Lakshman Achuthan, a Wall Street veteran at the ECRI (Economic Cycle Research Institute), doesn’t share in the optimism of a strong U.S. market.
In fact, he criticized Wall Street last year on “the quality spread between junk bonds and corporate debt.”
In a CNBC report from February, later confirmed by the S&P slowing down in March of this year, he continued:
That’s showing a signal from a very liquid, very smart bond market keying off of some concern about relatively higher default risk as the economy slows. This happens every time we have a slowdown, and it’s corroborating what we picked up in our leading indexes…
As a business cycle expert, Achuthan is expected to know how to read the market. And with corporate share buybacks being used as last resort “crash insurance,” he may be right on target.
The optimists point to “strength” and “momentum” as two indicators that the market is doing well, with some even saying it’s historically good.
But from January 26 to February 5 the Dow Jones Industrial Average lost more than 2,000 points. And seven months later, the market still hasn’t recovered those losses.
Combine this questionably strong performance with tax cuts, and most optimists think the economic party won’t end. But these optimists could be in for quite a shock.
Chart Suggests Another 'Correction in the Order of 10 – 20%'
Now that we’re past Labor Day, the “strong market” may begin to look different the rest of the year, and into 2019.
Achuthan believes we may get a sell-off that would wipe out any progress in the market since January 2018. He attributes this to “growth rate cycle slowdowns.”
A CNBC article that relayed his warning revealed a chart that shows the dire news which you can view here.
In 2010, the S&P dropped 16% following a growth rate slowdown. In 2012, it dropped 10%, then another 7% after recovering some losses.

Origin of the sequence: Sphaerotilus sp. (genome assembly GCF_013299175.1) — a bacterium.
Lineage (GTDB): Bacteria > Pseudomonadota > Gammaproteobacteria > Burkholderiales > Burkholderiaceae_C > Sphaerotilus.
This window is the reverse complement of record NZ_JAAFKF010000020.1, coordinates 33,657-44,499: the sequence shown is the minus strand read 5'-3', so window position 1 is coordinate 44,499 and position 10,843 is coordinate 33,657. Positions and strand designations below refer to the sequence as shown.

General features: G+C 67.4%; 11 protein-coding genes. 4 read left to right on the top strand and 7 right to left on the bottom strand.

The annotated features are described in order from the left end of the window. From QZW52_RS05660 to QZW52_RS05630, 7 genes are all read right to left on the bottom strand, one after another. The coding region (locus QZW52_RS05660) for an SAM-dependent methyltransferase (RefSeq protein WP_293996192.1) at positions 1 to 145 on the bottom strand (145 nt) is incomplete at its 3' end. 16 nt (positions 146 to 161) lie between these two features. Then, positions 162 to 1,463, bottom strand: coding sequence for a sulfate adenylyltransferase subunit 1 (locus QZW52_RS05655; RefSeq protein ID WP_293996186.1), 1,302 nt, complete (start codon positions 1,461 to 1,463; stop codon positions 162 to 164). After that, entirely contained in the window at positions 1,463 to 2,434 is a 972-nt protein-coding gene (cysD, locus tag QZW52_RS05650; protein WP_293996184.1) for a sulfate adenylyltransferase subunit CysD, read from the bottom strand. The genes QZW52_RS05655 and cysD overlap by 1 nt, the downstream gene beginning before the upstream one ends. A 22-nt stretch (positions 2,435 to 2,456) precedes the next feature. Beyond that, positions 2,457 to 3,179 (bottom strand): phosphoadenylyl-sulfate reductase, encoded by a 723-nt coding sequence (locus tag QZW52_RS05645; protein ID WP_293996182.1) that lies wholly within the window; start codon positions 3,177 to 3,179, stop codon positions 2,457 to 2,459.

Then there was another slowdown in 2014-2015 which kept the market flat overall. Now, the same pattern appears to be repeating itself.
But this time, as Achuthan explained, we could see a correction “in the order of 10-20%,” which would take the S&P much closer to 2015 levels.
Right now the Dow is at 25,964. If you were to do the math, even a 10% drop from that reading would take it down to levels last seen in October 2017.
And a 20% drop in the Dow would probably wake up the optimists, and get them to rethink their positions. The question is, when could that happen?
Prepare Your Financial Future for the Possible Correction
At the end of the CNBC article that shared Achuthan’s dire warning, a non-scientific poll was taken that collected over 4,000 votes.
At the time of this writing, at least 70% of the responders were either “undecided” or “worried” that a market correction is imminent.
Perhaps the remaining responders are still optimistic (or in denial). But similar optimism also existed in 2006.
Then the Great Recession happened, and many had their hopes of a comfortable retirement torn to shreds.
So hedge against the worst, and hope for the best. But don’t let blind optimism drive your financial future.
Peter Reagan is a financial market strategist at Birch Gold Group. As the Precious Metal IRA Specialists, Birch Gold helps Americans protect their retirement savings with physical gold and silver.
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